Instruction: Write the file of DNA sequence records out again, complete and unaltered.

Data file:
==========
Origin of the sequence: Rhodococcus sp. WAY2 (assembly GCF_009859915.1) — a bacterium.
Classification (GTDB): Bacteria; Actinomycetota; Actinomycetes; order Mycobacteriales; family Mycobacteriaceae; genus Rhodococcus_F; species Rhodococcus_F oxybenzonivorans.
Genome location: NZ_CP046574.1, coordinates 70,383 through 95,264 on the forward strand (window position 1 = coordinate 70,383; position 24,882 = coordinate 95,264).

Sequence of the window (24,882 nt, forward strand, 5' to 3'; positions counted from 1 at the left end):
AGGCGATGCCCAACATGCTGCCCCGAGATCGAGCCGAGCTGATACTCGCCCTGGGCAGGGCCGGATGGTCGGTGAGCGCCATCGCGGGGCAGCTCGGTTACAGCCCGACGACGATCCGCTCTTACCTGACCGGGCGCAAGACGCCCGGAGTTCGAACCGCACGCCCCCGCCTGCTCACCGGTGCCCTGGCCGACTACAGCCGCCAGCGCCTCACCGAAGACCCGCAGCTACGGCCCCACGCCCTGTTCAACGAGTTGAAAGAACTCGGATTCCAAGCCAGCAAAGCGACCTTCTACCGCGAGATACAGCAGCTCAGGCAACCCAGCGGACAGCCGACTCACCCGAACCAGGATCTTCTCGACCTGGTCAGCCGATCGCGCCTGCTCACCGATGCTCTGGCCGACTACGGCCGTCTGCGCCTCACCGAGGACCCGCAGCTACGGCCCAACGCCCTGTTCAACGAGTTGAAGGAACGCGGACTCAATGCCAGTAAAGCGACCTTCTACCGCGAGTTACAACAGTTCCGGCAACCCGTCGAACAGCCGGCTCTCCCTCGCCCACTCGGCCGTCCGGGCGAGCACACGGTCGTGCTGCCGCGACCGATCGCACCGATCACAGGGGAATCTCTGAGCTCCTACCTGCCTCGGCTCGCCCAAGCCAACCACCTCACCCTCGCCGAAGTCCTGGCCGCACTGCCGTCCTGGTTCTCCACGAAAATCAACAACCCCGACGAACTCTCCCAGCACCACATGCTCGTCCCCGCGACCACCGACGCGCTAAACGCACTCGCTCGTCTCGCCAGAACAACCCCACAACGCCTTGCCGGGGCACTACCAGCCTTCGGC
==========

Origin of the sequence: Rhodococcus sp. WAY2 (assembly GCF_009859915.1) — a bacterium.
Classification (GTDB): Bacteria; Actinomycetota; Actinomycetes; order Mycobacteriales; family Mycobacteriaceae; genus Rhodococcus_F; species Rhodococcus_F oxybenzonivorans.
Genome location: NZ_CP046574.1, coordinates 70,383 through 95,264 on the forward strand (window position 1 = coordinate 70,383; position 24,882 = coordinate 95,264).

Sequence of the window (24,882 nt, forward strand, 5' to 3'; positions counted from 1 at the left end):
AGGCGATGCCCAACATGCTGCCCCGAGATCGAGCCGAGCTGATACTCGCCCTGGGCAGGGCCGGATGGTCGGTGAGCGCCATCGCGGGGCAGCTCGGTTACAGCCCGACGACGATCCGCTCTTACCTGACCGGGCGCAAGACGCCCGGAGTTCGAACCGCACGCCCCCGCCTGCTCACCGGTGCCCTGGCCGACTACAGCCGCCAGCGCCTCACCGAAGACCCGCAGCTACGGCCCCACGCCCTGTTCAACGAGTTGAAAGAACTCGGATTCCAAGCCAGCAAAGCGACCTTCTACCGCGAGATACAGCAGCTCAGGCAACCCAGCGGACAGCCGACTCACCCGAACCAGGATCTTCTCGACCTGGTCAGCCGATCGCGCCTGCTCACCGATGCTCTGGCCGACTACGGCCGTCTGCGCCTCACCGAGGACCCGCAGCTACGGCCCAACGCCCTGTTCAACGAGTTGAAGGAACGCGGACTCAATGCCAGTAAAGCGACCTTCTACCGCGAGTTACAACAGTTCCGGCAACCCGTCGAACAGCCGGCTCTCCCTCGCCCACTCGGCCGTCCGGGCGAGCACACGGTCGTGCTGCCGCGACCGATCGCACCGATCACAGGGGAATCTCTGAGCTCCTACCTGCCTCGGCTCGCCCAAGCCAACCACCTCACCCTCGCCGAAGTCCTGGCCGCACTGCCGTCCTGGTTCTCCACGAAAATCAACAACCCCGACGAACTCTCCCAGCACCACATGCTCGTCCCCGCGACCACCGACGCGCTAAACGCACTCGCTCGTCTCGCCAGAACAACCCCACAACGCCTTGCCGGGGCACTACCAGCCTTCGGC